If you’ve ever studied a language, you’ve heard the warnings. Don’t say you’re “embarazada” when you mean embarrassed, or you’ll quickly find yourself embarrassed to have announced your pregnancy. On the other hand, asking for “preservativos” when you want to preserve something will avoid that first problem – you’ve just ordered up some condoms.
False cognates are often called false friends, and with good reason. But what about the linguistic mishaps you can stumble upon without ever switching languages?
I’m completely bilingual in Spanish. Chilean Spanish, that is, with a sprinkling of whatever Central American slang entered my brain by osmosis after all those years in California. Which is why I giggled every time someone in Cuba gave us directions by telling us to “coger” a particular street. In many places, the verb means to take or pick up. In others, however, it means to have sex – with slightly more vulgar phrasing.
My English family laughed hysterically at Lake Tahoe’s Fanny Bridge – your fanny, rather than being your bottom, is the corresponding bit on the front side in England. Lovely. And of course people in the US might do a little head-tilt if an Aussie asks if anyone’s seen his thongs – that would be flip flops.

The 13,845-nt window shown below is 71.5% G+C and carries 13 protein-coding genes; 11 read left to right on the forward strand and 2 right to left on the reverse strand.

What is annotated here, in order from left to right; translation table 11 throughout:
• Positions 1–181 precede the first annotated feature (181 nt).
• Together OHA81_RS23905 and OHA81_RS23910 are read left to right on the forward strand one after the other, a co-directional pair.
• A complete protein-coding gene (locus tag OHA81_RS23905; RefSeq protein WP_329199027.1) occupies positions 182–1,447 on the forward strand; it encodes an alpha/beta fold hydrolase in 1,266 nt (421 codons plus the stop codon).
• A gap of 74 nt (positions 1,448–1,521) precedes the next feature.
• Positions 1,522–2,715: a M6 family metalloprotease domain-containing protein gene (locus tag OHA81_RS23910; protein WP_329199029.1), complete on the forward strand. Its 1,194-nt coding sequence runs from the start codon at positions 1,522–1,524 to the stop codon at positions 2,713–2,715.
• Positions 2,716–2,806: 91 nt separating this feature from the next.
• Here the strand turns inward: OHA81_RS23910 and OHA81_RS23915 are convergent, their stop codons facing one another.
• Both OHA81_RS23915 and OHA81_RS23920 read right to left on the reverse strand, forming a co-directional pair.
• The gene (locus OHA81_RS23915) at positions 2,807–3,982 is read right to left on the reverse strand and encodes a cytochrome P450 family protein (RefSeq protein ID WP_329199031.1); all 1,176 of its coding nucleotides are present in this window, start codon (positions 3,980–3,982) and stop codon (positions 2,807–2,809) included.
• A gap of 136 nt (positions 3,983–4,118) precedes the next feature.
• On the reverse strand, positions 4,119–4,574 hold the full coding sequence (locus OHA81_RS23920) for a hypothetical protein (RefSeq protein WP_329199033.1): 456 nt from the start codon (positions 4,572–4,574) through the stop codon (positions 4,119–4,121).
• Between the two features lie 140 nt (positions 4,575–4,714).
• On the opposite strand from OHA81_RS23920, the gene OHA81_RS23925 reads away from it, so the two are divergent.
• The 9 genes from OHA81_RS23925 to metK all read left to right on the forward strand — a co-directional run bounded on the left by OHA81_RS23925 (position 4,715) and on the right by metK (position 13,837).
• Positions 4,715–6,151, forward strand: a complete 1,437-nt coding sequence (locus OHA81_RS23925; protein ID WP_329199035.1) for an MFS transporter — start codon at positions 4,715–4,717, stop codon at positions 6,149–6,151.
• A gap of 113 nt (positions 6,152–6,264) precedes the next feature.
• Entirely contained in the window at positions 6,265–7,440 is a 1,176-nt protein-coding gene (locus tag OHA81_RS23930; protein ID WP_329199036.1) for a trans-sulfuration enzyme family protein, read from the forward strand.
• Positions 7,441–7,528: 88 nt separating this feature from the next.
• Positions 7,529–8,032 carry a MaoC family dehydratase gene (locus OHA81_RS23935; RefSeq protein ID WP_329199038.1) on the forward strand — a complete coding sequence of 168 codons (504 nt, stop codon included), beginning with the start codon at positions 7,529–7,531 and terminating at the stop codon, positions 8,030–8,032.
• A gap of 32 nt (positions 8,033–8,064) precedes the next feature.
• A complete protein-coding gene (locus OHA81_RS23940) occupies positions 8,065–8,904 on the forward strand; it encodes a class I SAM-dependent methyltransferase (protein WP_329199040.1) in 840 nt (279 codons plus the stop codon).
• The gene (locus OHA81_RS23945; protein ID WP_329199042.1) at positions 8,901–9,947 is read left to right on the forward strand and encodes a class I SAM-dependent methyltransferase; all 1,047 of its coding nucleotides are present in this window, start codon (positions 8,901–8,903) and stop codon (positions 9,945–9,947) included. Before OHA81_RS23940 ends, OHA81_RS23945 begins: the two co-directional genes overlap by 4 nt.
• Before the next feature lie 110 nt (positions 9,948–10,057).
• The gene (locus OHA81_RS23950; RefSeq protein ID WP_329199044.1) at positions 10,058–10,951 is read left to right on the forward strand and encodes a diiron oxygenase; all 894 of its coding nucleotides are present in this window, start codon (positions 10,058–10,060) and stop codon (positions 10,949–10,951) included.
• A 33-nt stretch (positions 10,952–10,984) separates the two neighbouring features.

Even when you’ve got the right words, there’s the little matter of how to say them. England is the worst for this. Think of Worcestershire sauce – how does that combination of letters become Woostersher?
You can always spot the tourists in London. They’re the ones pouring over Rick Steves’ guide and suggesting to their friends that they should really go see Bucking-HAM Palace. Buckingum. Say Buckingum, friends, swallowing that last little syllable right down.
There honestly should be a free welcome class that helps you study English in London. Maybe a YouTube video attached to your e-ticket confirmation. Because while I know that Leceister is pronounced Lester, I merrily told my Dad and Jane that we were staying right by Hol-burn tube stop on our last visit to London. Jane kindly informed me I should be saying Hoburn. Silly gringa.
So spill. What language mishaps have you made, whether in a new language or your native tongue?
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